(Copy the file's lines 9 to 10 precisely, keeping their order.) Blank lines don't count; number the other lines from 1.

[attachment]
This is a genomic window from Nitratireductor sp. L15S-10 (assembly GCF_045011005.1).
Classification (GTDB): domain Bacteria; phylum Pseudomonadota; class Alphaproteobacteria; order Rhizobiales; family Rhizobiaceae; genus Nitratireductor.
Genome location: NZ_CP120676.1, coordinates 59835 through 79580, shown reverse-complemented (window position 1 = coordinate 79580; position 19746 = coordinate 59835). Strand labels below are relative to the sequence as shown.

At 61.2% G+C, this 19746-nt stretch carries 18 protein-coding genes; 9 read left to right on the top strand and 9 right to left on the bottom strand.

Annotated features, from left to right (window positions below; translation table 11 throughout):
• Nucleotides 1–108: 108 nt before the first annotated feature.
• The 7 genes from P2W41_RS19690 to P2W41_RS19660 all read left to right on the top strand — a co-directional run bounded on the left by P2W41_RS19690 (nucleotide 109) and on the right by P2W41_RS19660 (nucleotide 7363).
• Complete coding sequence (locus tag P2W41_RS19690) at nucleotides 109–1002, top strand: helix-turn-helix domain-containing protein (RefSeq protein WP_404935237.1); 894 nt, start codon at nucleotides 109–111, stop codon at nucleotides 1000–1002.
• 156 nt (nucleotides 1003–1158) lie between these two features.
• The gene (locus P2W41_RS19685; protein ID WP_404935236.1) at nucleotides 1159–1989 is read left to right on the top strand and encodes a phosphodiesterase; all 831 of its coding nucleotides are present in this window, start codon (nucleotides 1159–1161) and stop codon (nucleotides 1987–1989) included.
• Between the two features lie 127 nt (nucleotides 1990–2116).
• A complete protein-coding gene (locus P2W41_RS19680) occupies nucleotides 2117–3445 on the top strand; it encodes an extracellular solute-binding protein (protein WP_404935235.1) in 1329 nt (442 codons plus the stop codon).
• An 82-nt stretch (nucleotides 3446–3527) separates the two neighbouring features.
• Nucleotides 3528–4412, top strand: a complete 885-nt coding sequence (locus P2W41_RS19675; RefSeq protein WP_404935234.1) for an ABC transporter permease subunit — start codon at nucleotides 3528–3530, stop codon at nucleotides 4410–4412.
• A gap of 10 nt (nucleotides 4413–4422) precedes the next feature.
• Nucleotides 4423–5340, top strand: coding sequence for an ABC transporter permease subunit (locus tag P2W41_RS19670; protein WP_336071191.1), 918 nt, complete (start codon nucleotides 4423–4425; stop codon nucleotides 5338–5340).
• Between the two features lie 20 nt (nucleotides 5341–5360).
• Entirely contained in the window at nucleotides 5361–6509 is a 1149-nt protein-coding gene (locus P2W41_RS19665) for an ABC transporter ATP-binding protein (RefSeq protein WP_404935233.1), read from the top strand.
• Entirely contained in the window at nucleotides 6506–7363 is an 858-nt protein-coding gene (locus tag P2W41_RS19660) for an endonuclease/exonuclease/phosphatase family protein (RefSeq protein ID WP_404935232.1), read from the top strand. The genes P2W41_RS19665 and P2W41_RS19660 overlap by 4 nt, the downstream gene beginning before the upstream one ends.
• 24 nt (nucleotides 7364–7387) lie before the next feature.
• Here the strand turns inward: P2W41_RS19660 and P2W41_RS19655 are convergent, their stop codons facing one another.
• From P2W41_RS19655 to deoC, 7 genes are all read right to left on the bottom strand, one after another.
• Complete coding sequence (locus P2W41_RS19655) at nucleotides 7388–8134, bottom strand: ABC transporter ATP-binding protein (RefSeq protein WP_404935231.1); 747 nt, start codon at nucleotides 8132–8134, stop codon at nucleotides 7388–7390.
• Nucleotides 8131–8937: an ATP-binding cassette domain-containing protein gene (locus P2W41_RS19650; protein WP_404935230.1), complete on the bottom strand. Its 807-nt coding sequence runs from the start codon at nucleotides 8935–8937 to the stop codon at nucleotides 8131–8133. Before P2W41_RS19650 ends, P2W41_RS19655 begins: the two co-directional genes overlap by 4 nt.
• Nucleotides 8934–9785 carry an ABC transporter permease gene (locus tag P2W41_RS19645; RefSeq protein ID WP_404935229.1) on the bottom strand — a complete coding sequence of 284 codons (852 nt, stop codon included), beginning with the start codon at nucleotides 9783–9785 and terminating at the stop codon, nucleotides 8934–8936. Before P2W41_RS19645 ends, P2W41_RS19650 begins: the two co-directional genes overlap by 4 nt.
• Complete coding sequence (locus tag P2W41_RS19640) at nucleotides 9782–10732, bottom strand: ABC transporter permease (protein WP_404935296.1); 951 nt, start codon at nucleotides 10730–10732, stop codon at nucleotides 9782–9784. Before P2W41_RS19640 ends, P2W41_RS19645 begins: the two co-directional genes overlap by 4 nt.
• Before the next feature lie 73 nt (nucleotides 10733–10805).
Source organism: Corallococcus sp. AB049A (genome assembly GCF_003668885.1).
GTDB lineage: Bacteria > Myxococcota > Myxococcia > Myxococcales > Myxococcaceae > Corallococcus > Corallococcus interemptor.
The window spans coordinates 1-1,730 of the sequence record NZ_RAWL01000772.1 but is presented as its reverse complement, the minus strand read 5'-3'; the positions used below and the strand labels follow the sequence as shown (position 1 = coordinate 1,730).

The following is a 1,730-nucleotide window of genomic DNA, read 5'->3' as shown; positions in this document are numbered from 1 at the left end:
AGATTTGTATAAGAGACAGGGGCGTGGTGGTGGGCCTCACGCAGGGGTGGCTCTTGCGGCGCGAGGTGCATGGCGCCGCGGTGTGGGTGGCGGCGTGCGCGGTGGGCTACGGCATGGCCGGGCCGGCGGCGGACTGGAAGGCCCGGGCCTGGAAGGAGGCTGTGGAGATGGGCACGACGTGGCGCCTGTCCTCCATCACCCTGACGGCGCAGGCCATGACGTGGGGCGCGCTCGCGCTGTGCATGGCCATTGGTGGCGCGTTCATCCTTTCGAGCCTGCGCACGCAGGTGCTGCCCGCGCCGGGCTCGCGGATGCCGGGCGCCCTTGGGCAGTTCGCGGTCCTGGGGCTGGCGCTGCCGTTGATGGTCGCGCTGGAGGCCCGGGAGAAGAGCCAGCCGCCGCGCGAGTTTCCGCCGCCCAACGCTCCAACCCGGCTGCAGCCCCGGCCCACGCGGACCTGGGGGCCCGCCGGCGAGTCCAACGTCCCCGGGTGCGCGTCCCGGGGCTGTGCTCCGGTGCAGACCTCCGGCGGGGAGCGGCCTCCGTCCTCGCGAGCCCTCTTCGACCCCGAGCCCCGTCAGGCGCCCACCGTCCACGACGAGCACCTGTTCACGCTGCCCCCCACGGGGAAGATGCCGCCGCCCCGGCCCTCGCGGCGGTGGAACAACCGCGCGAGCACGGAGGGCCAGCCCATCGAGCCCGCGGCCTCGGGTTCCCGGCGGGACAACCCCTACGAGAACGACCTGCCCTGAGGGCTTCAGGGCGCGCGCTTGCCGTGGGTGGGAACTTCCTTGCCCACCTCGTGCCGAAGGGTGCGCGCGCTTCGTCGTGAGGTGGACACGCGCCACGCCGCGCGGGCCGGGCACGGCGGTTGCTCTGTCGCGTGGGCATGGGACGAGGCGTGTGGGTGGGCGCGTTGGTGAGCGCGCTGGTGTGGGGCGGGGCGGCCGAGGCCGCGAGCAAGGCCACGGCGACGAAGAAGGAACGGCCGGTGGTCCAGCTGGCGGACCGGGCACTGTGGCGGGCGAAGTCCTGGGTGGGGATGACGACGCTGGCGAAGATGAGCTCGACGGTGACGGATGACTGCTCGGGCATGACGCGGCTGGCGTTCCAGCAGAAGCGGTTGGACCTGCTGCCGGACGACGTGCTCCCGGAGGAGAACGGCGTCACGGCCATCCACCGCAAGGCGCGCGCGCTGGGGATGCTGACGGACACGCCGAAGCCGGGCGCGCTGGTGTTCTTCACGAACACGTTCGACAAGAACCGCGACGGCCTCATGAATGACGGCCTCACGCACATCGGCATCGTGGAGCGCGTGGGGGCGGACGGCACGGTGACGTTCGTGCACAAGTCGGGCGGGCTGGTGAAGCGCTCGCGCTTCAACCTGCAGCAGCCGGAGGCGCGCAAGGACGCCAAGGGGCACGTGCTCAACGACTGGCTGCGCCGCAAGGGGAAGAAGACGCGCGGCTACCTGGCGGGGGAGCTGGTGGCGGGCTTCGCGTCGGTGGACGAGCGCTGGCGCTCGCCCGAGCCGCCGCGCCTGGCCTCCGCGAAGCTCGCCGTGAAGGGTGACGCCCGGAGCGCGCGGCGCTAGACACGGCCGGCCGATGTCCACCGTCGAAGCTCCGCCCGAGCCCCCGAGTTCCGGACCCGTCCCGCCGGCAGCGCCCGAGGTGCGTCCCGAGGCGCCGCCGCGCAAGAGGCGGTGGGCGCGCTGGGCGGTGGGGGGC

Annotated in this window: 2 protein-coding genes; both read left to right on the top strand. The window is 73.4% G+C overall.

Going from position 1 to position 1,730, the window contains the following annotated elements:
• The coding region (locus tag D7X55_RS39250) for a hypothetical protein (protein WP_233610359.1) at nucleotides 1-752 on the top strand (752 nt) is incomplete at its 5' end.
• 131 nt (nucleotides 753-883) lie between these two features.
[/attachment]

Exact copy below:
• 156 nt (nucleotides 1003–1158) lie between these two features.
• The gene (locus P2W41_RS19685; protein ID WP_404935236.1) at nucleotides 1159–1989 is read left to right on the top strand and encodes a phosphodiesterase; all 831 of its coding nucleotides are present in this window, start codon (nucleotides 1159–1161) and stop codon (nucleotides 1987–1989) included.